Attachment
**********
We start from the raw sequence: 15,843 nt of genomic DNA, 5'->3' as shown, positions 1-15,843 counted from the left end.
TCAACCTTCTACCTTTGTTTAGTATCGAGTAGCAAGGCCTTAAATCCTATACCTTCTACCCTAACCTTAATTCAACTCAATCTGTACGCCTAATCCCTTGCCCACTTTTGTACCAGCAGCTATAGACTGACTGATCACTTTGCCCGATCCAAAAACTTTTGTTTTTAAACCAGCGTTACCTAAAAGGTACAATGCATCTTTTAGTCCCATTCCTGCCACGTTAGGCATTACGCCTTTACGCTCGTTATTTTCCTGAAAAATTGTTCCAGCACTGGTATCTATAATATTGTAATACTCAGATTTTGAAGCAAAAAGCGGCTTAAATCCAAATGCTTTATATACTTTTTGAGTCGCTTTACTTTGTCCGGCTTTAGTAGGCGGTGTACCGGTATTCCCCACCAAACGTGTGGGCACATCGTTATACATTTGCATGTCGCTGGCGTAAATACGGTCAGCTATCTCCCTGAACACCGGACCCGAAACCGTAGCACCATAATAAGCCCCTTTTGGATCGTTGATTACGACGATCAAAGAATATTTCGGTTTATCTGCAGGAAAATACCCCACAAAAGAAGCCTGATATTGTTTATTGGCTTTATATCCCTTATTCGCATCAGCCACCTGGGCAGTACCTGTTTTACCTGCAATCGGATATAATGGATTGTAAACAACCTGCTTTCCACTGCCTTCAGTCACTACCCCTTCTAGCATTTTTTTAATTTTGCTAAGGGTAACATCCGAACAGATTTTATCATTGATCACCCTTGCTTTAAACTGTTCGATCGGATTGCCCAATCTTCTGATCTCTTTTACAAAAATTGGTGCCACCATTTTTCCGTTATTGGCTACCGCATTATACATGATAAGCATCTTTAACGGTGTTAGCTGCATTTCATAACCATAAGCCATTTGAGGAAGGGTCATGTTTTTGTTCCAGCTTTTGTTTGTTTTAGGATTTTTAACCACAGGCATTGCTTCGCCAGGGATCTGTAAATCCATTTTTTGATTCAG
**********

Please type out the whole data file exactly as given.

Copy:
We start from the raw sequence: 15,843 nt of genomic DNA, 5'->3' as shown, positions 1-15,843 counted from the left end.
TCAACCTTCTACCTTTGTTTAGTATCGAGTAGCAAGGCCTTAAATCCTATACCTTCTACCCTAACCTTAATTCAACTCAATCTGTACGCCTAATCCCTTGCCCACTTTTGTACCAGCAGCTATAGACTGACTGATCACTTTGCCCGATCCAAAAACTTTTGTTTTTAAACCAGCGTTACCTAAAAGGTACAATGCATCTTTTAGTCCCATTCCTGCCACGTTAGGCATTACGCCTTTACGCTCGTTATTTTCCTGAAAAATTGTTCCAGCACTGGTATCTATAATATTGTAATACTCAGATTTTGAAGCAAAAAGCGGCTTAAATCCAAATGCTTTATATACTTTTTGAGTCGCTTTACTTTGTCCGGCTTTAGTAGGCGGTGTACCGGTATTCCCCACCAAACGTGTGGGCACATCGTTATACATTTGCATGTCGCTGGCGTAAATACGGTCAGCTATCTCCCTGAACACCGGACCCGAAACCGTAGCACCATAATAAGCCCCTTTTGGATCGTTGATTACGACGATCAAAGAATATTTCGGTTTATCTGCAGGAAAATACCCCACAAAAGAAGCCTGATATTGTTTATTGGCTTTATATCCCTTATTCGCATCAGCCACCTGGGCAGTACCTGTTTTACCTGCAATCGGATATAATGGATTGTAAACAACCTGCTTTCCACTGCCTTCAGTCACTACCCCTTCTAGCATTTTTTTAATTTTGCTAAGGGTAACATCCGAACAGATTTTATCATTGATCACCCTTGCTTTAAACTGTTCGATCGGATTGCCCAATCTTCTGATCTCTTTTACAAAAATTGGTGCCACCATTTTTCCGTTATTGGCTACCGCATTATACATGATAAGCATCTTTAACGGTGTTAGCTGCATTTCATAACCATAAGCCATTTGAGGAAGGGTCATGTTTTTGTTCCAGCTTTTGTTTGTTTTAGGATTTTTAACCACAGGCATTGCTTCGCCAGGGATCTGTAAATCCATTTTTTGATTCAG